Filmmaker Francesca Gregorini has filed a copyright infringement lawsuit against defendants including M. Night Shyamalan and Apple, claiming the Apple TV+ show Servant is a “brazen copy” of one of her own feature films.
Filed this week in U.S. District Court for the Central District of California, the suit accuses Shyamalan, series creator Tony Basgallop, and others of bastardizing Gregorini’s 2013 drama The Truth About Emanuel. Starring Jessica Biel and Kaya Scodelario, the film is a psychological thriller that focuses on a woman who uses a realistic doll to cope with the loss of her infant, going so far as to hire a nanny to take care of it.
Servant, which filmed in the Philadelphia area starting in late 2018, was released in November, and presents a similar story in which a wealthy couple cares for a lifelike doll following the death of their infant son. According to the suit, Shyamalan and Basgallop have claimed that “any similarity is a coincidence,” and “arrogantly dismissed Ms. Gregorini’s protests” by saying that Servant was in development prior to the creation of The Truth About Emanuel. The suit also says both men claimed to have never seen Gregorini’s film.
Emanuel debuted at the Sundance Film Festival in 2013, and was released in theaters in 2014. Gregorini has since gone on to direct episodes of several popular television shows, such as Netflix’s Chambers, Amazon’s Electric Dreams, and AMC’s Killing Eve.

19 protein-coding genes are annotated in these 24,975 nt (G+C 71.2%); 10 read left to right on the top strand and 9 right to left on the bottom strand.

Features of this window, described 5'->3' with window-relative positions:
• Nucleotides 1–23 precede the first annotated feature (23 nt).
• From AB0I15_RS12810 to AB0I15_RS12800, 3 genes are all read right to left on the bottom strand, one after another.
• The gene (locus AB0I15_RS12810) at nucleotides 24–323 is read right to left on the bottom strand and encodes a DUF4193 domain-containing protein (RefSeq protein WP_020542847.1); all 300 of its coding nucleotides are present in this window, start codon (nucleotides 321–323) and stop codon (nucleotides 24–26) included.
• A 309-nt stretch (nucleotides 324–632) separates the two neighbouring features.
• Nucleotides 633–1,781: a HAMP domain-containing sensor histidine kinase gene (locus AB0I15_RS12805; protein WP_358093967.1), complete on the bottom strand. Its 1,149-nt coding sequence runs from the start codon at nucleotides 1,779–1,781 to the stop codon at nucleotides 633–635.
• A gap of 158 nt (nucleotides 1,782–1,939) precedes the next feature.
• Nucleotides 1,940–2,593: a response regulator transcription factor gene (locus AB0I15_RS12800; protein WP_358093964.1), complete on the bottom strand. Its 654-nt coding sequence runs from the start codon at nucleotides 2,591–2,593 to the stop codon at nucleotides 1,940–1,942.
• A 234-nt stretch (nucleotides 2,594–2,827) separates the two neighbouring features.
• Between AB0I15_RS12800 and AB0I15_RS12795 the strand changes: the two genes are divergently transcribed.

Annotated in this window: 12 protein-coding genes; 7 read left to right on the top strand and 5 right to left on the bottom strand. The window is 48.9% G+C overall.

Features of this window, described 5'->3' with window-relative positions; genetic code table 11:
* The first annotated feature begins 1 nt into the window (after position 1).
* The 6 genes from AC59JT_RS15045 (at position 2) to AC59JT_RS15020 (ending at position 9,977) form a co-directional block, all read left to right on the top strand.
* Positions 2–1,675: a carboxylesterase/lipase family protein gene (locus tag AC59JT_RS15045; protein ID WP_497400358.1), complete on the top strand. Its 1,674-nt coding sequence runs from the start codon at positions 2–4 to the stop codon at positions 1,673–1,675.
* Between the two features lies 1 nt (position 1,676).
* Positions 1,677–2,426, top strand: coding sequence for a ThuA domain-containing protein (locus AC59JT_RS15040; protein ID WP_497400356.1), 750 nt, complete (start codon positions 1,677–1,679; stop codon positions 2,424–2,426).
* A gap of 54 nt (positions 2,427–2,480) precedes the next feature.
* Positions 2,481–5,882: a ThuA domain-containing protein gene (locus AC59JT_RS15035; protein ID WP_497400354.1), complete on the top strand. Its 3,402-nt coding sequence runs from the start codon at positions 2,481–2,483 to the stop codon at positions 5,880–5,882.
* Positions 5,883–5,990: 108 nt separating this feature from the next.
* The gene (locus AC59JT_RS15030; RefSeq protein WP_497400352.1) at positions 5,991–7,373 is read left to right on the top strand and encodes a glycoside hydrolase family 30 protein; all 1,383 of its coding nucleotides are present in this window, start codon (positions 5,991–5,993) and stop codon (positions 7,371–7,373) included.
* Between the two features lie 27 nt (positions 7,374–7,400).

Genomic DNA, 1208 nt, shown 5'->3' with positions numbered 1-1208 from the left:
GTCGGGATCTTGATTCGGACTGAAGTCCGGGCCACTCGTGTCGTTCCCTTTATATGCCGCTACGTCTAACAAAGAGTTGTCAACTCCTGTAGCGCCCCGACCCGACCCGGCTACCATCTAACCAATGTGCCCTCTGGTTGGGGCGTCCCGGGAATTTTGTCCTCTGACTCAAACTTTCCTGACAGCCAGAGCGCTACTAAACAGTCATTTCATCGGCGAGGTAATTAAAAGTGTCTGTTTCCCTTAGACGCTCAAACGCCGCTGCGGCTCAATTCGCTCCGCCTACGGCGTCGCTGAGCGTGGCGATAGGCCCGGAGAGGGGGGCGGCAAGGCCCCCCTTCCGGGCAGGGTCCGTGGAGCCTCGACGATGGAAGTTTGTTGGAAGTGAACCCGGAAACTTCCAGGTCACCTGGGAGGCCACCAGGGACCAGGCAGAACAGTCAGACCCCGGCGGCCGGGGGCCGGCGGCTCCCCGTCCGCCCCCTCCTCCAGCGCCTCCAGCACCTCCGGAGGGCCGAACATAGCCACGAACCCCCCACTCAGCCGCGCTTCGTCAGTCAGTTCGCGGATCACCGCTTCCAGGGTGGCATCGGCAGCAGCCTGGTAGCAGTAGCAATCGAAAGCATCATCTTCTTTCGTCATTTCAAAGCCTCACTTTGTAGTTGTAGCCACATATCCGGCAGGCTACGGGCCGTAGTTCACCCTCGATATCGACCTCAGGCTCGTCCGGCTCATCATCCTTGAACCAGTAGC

Gregorini alleges many other similarities between the two productions aside from their plots, including elements such as “characters, scenes, directorial choices, and modes of storytelling,” including a number of specific shots in each — especially among the first three episodes of Servant. A primary difference, the suit indicates, is that Servant is told from a male perspective, which is emblematic of the “gender arrogance and inequity still infecting Hollywood.”
“It’s an apt metaphor for the real-life version of what could happen here: It takes only a few old guard Hollywood men, such as Mr. Shyamalan and Mr. Basgallop, and their new Silicon Valley partner Apple TV+, to negate the considerable achievements and life experiences of the women behind Emanuel, and to irredeemably tarnish their work,” the suit states. “Just as the male perspective cheapens the female experience in Servant, Mr. Shyamalan and Apple TV+ diminish Ms. Gregorini and her largely female team.”
Shyamalan has been accused of infringement in the past, notably by Pennsylvania screenwriter Robert McIlhinney, who sued the filmmaker in 2003, claiming that Signs was substantially similar to his unproduced script titled Lord of the Barrens: The Jersey Devil. The following year, author Margaret Peterson Haddox claimed Shyamalan’s The Village was similar in plot to her own 1995 novel Running Out of Time, the New York Times reports. In a statement to Entertainment Weekly, Disney and Shyamalan’s production company, Blinding Edge, called the claims “meritless.”
Servant, meanwhile, is preparing to return to Philadelphia for production on season two of the series later this month. Production company Uncle George Productions has received some pushback from members of the Center City neighborhood where it is scheduled to film, with one resident claiming in an Inquirer op-ed that filmmakers “treated Philly residents with disrespect and disregard” during filming for season one.
Gregorini is seeking an unspecified amount of damages in her suit.